For those wanting information in other states affected by Katrina such as Florida, Alabama or Mississippi, and displaced refugees in the Mid-Atlantic area, contact Northern Virginia Resource Center for Deaf and Hard of Hearing Persons (NVRC).

"We are heartbroken seeing all the devastation that Katrina has brought upon people in the Gulf States, especially those who are deaf, hard of hearing, deaf-blind and late-deafened," said Cheryl Heppner, Executive Director of NVRC.

Heppner added, "As part of CEPIN, we are eager to work with organizations and agencies to ensure that people who are deaf or hard of hearing get the services they need, especially hearing aids or other devices vital to effective communication. At a time when their lives are turned upside down, we hope the last thing worry about is how they will be able to communicate with others."

NVRC may be contacted during regular business hours at:
www.nvrc.org
(703) 352-9056 TTY
(703) 352-9055 Voice
(703) 352-9058 FAX
info@nvrc.org

Volunteers who have experience in working with deaf and hard of hearing people and have training in First Aid, CPR, CERT, and other rescue efforts should contact one of the two regional centers to offer their services. The CEPIN website also has a list of statewide resources available here for the areas affected by the hurricane.

Thanks for NewYorkPack for that tip!

Anyone else preparing, donating or contributing to preparation for help for NOLA's Deaf disaster victims? NAD's page still has that letter up about the Mariott being okay, published August 31st. We've already seen what happens when we "leave the rescue efforts to professionals."

Thursday, September 01, 2005

Louisiana and Mississippi


[UPDATE: some minor editing. Thanks to Wally.]

A little searching found me the webpage of the Louisiana School for the Deaf which states:

AFTERMATH OF HURRICANE KATRINA:
The devastation in south Louisiana is extreme and the LSD community is greatly saddened and concerned, especially for our students and families from the affected areas. As of Wednesday, August 31, school is back in session. Any LSD staff members who are in an emergency situation should contact their supervisors as soon as possible. As of Wednesday morning, we have no Internet access at school, but our school e-mail and telephone systems are working.

We hope that all of our students and their families are safe and sound. We are very anxious to hear from all of them.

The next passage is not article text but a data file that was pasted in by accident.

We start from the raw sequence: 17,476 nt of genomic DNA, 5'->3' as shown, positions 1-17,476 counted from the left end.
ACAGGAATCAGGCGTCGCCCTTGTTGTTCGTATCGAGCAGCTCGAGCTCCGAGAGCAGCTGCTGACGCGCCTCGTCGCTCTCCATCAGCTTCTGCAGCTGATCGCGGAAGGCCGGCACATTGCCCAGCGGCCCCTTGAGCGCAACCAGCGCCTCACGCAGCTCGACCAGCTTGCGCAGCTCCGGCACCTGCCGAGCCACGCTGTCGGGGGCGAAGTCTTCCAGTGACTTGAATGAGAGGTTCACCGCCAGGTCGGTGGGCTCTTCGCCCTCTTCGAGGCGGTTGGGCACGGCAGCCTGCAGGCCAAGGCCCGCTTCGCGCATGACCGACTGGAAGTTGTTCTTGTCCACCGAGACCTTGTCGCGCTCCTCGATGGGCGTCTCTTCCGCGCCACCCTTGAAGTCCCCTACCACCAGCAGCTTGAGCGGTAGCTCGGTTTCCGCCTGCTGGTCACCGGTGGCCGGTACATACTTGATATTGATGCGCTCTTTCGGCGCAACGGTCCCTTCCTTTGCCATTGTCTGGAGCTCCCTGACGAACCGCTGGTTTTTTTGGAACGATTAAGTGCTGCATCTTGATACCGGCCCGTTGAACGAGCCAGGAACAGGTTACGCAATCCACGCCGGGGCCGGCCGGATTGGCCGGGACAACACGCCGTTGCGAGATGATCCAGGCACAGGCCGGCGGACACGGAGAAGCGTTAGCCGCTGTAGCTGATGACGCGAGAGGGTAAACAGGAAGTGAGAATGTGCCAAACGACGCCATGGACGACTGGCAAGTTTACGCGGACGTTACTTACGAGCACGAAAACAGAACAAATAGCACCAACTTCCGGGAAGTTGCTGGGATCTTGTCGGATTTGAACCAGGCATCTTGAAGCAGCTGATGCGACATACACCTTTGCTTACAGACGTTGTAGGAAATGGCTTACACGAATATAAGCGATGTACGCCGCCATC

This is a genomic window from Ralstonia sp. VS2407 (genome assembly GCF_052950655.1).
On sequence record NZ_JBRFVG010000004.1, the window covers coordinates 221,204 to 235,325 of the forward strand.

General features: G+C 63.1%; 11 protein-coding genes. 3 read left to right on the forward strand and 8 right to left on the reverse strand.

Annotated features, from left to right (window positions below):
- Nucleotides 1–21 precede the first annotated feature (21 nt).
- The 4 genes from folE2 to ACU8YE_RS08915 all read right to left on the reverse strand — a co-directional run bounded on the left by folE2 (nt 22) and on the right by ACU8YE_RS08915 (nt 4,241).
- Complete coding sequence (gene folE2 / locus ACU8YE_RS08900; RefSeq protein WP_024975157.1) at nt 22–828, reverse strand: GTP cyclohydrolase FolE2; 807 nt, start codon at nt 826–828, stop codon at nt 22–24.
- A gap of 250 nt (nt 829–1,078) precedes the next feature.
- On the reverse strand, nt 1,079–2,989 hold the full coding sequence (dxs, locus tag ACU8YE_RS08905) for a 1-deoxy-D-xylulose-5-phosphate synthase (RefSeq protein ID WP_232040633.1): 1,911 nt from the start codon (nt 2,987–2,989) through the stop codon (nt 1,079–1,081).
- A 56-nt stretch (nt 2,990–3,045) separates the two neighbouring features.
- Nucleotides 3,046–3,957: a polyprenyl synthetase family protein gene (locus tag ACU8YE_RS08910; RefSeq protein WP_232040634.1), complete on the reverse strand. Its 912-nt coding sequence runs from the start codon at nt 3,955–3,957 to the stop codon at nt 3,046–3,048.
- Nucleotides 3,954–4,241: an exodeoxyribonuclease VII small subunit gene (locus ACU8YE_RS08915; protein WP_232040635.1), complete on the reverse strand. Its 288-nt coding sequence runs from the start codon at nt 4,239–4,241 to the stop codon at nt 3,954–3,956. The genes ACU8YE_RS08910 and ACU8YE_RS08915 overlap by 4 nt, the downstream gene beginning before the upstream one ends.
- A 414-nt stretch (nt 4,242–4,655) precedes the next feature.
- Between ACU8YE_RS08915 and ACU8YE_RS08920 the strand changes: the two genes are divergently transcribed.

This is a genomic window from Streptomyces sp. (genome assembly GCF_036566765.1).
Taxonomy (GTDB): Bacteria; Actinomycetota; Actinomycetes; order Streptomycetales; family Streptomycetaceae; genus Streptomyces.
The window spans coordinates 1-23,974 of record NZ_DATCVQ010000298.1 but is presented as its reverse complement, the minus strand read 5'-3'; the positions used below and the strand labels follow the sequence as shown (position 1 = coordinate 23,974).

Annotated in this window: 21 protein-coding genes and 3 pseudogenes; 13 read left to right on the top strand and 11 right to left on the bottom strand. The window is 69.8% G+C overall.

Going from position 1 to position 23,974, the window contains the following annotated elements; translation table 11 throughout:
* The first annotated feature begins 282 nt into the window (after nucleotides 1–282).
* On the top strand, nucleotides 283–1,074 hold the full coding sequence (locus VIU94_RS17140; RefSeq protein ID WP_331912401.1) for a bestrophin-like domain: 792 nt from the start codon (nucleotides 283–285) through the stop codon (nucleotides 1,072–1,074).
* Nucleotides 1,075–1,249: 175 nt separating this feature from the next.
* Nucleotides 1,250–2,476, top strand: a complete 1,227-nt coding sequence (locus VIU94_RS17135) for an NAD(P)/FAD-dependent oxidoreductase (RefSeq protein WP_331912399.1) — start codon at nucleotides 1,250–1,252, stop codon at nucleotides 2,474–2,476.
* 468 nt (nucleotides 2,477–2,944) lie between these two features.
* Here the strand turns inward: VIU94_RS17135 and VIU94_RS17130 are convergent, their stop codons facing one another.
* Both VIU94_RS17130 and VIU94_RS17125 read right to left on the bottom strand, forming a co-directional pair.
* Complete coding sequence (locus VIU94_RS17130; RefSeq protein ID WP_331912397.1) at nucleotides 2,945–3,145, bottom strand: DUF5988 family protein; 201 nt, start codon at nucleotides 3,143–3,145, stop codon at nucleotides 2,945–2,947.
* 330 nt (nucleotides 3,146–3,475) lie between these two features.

So. I would really like to find out more about what's happening down south with Deaf people. A quick search shows some interesting links:

  • Catholic Parishes in the south: "I am Richard Luberti, a Redemptorist priest of the Vice-province of New Orleans. In July 1988, I began ministering to the Catholic deaf communities of the dioceses of Lafayette, Louisiana, Baton Rouge, Louisiana and Biloxi, Mississippi. All three dioceses have long-established deaf communities. Each diocese has a center for the Catholic deaf and an administrator." Sounds like the hurricane hit some pretty big Deaf communities.
  • Greater New Orleans Association of the Deaf: Doesn't seem to have been updated for a while.
  • Deaf Action Center of New Orleans. This webpage really showcases the vibrancy of Deaf culture in NOLA. Again, does ANYONE know of anything we can do to help Deaf people down there?
  • Another Catholic Charities of New Orleans webpage - when I see it on the list in Google, it says "Hurricane Help for Deaf!!!!!!!" But the webpage will not load - server problems in New Orleans? That kind of sucks.


Anyways, the situation is getting pretty damned serious and people are looking for someone to blame. George makes it so easy. From Wonkette:

That the Bush administration diverted funds from the rebuilding of the New Orleans levees to Iraq is by now well-known. What you might not have heard is that the people cleaning up the mess are really pissed about it. A tipster informs us that down in New Orleans, they have a name for the flood waters that have invaded the city: Lake George.


From kos:

The administration specifically cut the funds to fix these specific levees, in order to specifically divert that Corps money to Iraq, despite urgent warnings and predictions of catastrophic disaster if the levees were breeched. The administration specifically cancelled the Clinton-backed flood control program to preserve and restore the wetlands between New Orleans and the gulf, instead specifically opening parts of that buffer zone for development.

Nobody anticipated this disaster? It was identified by FEMA as one of the top three likeliest major disasters to strike America. (That link, one of countless stories, was from 2001, by the way.) It has been a major disaster scenario for years. Everybody anticipated it, which makes this single statement by George W. Bush possibly the most dishonest, lying, craptacularly false thing he has ever said in his presidency -- even surpassing his now-infamous State of the Union Address. Truly, this is President Bush's blue-dress moment.


So there's some serious concerns, legitimate concerns. And what does this president do when people share their concerns? Blames them, of course. Hunter of Daily Kos has the response:

Oh, I'm touched. Utterly touched. After 9/11, the entire Republican Party went en masse to get Twin Towers ass tattoos. The Republican convention was a wholesale tribute to crass exploitation, the sets themselves designed to evoke the aftermath of the attack. Every domestic and international policy this administration -- no, this entire Republican government -- has produced has been heaved up before the public while waving the spectre of 9/11 as the catch-all vindication of every administration whim. Every tax cut, every civil rights issue, every budget cut, every budget expansion, no matter how tortured the logic must be, has some Republican senator standing on the Senate floor and proudly raping the corpses of that day as justification for their particular agenda item.